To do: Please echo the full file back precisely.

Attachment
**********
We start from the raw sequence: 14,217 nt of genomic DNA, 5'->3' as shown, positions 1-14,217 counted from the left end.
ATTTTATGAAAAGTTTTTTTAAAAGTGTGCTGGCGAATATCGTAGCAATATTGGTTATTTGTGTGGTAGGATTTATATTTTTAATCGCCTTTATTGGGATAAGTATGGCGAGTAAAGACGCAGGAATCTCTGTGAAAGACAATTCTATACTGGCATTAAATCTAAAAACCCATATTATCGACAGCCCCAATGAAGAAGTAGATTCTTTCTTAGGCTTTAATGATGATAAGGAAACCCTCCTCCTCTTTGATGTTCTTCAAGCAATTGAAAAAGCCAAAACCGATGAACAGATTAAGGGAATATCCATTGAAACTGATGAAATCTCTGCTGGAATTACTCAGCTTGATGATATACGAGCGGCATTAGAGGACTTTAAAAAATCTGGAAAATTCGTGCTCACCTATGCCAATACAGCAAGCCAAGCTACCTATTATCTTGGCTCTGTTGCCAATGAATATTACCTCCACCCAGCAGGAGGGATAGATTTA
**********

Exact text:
We start from the raw sequence: 14,217 nt of genomic DNA, 5'->3' as shown, positions 1-14,217 counted from the left end.
ATTTTATGAAAAGTTTTTTTAAAAGTGTGCTGGCGAATATCGTAGCAATATTGGTTATTTGTGTGGTAGGATTTATATTTTTAATCGCCTTTATTGGGATAAGTATGGCGAGTAAAGACGCAGGAATCTCTGTGAAAGACAATTCTATACTGGCATTAAATCTAAAAACCCATATTATCGACAGCCCCAATGAAGAAGTAGATTCTTTCTTAGGCTTTAATGATGATAAGGAAACCCTCCTCCTCTTTGATGTTCTTCAAGCAATTGAAAAAGCCAAAACCGATGAACAGATTAAGGGAATATCCATTGAAACTGATGAAATCTCTGCTGGAATTACTCAGCTTGATGATATACGAGCGGCATTAGAGGACTTTAAAAAATCTGGAAAATTCGTGCTCACCTATGCCAATACAGCAAGCCAAGCTACCTATTATCTTGGCTCTGTTGCCAATGAATATTACCTCCACCCAGCAGGAGGGATAGATTTA